Caption: The proof of the law of sines illustrated.

Proof:

1. Consider the triangle defined by the vertices/angles A, B, C.

We replace B and C by B' and C' as needed.

Note that h is a perpendicular dropped from vertex B.

2. From the sine function of trigonometry, we see that:

c*sin(A) = h = a*sin(180°-C) = a*sin(C) ,

where we have used the trig identity sin(180°-C) = sin(C).

We now immediately see that sin(A)/a = sin(C)/c.

3. The same result follows if the perpendicular is inside the triangle, mutatis mutandis, except that trig identity sin(180°-C) = sin(C) is NOT needed. The diagram illustrates this case with the triangle defined by the vertices/angles A, B', C'.

4. The result sin(A)/a = sin(C)/c is now proven in general.

5. Now note that vertices/angles A and C are general. It follows that the result extends to vertex/angle B, mutatis mutandis.

Thus, we arrive at the final result

```  sin(A)    sin(B)     sin(C)
------- = -------- = -------  which is the law of sines, QED.
a         b          c ```

The law of sines plus the law of cosines allow you to solve a triangle given three knowns (from the sides and angles) in most cases:

1. If for a triangle you are given a side and 2 angles, the triangle can be completely solved for. The third angle follows from the triangle-angles-sum-to-180° rule. The other sides follow from the law of sines.

2. If for a triangle you are given 2 sides adjacent to a given angle, then the law of cosines allows to find the third side. Using the law of cosines again, you can find a second angle and the third angle then follows from the triangle-angles-sum-to-180° rule.

3. If for a triangle you are given 2 sides and one angle which is NOT adjacent to one of the sides, the triangle may or may not be completely solved for.

There are 2 possible solutions. This arises from the fact the law of sines gives the sine of an angle, not the angle itself.

1. Say you were given A, a, and c as in the diagram. The law of sines would then give you sin(C) or sin(C'=180°-C) which are equal according to the trig identity sin(180°-C) = sin(C). Which angle C or C' is the solution that applies to the triangle?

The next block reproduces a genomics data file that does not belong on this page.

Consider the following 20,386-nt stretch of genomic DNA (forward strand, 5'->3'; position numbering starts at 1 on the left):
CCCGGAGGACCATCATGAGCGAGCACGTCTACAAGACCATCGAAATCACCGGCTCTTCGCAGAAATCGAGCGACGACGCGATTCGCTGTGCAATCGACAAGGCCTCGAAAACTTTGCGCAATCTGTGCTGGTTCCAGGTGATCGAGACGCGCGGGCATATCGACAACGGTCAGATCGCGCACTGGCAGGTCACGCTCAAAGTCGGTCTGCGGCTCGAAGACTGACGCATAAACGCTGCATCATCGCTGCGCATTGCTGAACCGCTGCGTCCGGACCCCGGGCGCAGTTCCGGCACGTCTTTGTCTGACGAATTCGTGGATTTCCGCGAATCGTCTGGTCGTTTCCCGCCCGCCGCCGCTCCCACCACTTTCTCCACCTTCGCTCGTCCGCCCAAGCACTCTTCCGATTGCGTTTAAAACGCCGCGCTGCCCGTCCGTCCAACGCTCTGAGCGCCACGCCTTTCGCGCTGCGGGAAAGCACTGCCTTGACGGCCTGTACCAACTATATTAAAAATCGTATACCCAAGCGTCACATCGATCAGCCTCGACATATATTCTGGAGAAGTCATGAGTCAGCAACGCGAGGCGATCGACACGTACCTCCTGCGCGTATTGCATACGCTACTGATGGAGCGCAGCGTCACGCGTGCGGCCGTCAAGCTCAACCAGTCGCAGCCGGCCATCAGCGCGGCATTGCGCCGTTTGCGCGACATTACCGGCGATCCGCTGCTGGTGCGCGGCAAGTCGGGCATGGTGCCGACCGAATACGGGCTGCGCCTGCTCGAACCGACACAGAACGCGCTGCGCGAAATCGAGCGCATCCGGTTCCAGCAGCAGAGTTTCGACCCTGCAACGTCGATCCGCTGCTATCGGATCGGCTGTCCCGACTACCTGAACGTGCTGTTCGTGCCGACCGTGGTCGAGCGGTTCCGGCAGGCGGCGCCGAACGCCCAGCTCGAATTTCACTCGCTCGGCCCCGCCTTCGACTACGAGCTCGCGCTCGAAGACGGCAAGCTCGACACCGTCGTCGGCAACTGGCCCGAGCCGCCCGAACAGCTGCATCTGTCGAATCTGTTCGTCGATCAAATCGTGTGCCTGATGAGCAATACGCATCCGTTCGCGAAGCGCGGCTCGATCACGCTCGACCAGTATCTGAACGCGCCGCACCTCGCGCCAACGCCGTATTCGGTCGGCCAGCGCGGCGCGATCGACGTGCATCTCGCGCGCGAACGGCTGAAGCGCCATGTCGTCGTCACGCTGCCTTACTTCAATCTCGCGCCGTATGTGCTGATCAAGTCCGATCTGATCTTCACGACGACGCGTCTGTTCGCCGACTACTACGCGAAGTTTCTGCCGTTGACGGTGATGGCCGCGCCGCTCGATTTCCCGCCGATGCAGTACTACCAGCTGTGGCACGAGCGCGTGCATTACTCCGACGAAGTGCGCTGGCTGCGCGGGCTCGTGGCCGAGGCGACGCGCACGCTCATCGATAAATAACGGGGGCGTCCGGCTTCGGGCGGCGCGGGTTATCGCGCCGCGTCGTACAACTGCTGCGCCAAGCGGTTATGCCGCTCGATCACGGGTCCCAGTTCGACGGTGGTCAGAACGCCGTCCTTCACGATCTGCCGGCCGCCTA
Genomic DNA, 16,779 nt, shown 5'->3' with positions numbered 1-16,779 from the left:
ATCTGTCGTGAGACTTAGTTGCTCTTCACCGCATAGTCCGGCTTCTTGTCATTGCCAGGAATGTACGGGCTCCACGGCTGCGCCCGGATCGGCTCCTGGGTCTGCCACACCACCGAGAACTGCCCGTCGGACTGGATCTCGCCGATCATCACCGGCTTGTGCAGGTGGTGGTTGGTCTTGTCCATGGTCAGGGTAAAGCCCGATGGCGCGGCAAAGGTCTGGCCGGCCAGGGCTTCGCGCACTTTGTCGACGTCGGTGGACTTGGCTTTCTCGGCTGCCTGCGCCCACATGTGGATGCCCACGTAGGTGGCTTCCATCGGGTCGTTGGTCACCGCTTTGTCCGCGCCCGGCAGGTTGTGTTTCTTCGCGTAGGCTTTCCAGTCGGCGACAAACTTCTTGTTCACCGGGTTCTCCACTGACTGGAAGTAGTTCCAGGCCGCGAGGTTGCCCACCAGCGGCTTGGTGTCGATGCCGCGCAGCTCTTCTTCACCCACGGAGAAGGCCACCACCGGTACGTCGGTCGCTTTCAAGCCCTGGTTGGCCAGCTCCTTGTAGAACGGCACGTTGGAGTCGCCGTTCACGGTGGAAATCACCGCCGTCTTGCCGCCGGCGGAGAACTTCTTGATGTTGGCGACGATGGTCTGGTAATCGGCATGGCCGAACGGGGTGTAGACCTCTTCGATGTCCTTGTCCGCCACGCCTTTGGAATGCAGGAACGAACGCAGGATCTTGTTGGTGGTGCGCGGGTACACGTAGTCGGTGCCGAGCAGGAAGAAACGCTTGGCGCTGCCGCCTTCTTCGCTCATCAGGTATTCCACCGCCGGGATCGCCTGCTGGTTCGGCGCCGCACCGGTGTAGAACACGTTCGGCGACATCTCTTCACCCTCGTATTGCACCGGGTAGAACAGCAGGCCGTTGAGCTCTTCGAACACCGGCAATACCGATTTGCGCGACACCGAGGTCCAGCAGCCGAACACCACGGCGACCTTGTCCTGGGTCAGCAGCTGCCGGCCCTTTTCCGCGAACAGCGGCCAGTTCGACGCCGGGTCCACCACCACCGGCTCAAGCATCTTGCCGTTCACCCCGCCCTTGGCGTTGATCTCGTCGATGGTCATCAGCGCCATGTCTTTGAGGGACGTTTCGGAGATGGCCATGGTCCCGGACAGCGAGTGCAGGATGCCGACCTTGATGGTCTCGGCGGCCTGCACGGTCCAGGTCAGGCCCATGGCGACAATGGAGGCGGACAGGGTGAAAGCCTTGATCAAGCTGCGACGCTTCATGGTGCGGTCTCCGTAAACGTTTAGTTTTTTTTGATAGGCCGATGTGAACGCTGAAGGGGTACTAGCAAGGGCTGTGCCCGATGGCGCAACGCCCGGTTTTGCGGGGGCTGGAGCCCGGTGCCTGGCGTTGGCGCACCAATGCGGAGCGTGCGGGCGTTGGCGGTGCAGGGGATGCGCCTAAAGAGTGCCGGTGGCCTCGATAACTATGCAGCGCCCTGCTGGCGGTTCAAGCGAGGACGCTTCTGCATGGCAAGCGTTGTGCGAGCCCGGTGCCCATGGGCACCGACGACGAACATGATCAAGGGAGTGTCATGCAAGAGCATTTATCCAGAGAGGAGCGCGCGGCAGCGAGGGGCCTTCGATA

Well both are allowed solutions if they satisfy the triangle-angles-sum-to-180° rule: i.e., A + C < 180° and A + C' = A + (180°-C) < 180°.

If both these inequalities hold, then both solutions lead to a triangle. Then B = 180°-A-C < 180° and B' = 180°-A-C' < 180° and then sin(B or B') is valid and then side b or b' can determined from the law of sines.

If the problem is specified has having only one solution, then more information is needed to determine which of the possible solutions is that one solution.

2. If one of A + C < 180° and A + C' = A + (180°-C) < 180° does NOT hold, then the other must and leads to a unique solution for the triangle.

3. Note that if you add A + C < 180° and A + (180°-C) < 180°, you get A < 90° which is a weaker condition than the 2 original ones.

If A < 90° holds, there may be 2 solutions, but there may still be a unique solution. For example, say that A = 80°, C = 5°, and C' = (180° - 5°) = 175°. In this case, B = 180° - 80° - 5° = 95° for a solution, but B' = 180° - 80° - 175° = -75° does NOT give a solution.

However, if A < 90° is violated (i.e., A ≥ 90°), then one or both of A + C < 180° and A + (180°-C) < 180° is violated and there can only be a unique solution or NO solution (e.g., with A = 179° and C = 5°).

Credit/Permission: © User:Ant.ton.t, 2013 / CC BY-SA 3.0.
Image link: Wikimedia Commons.
File: Trigonometry file: law_of_sines.html.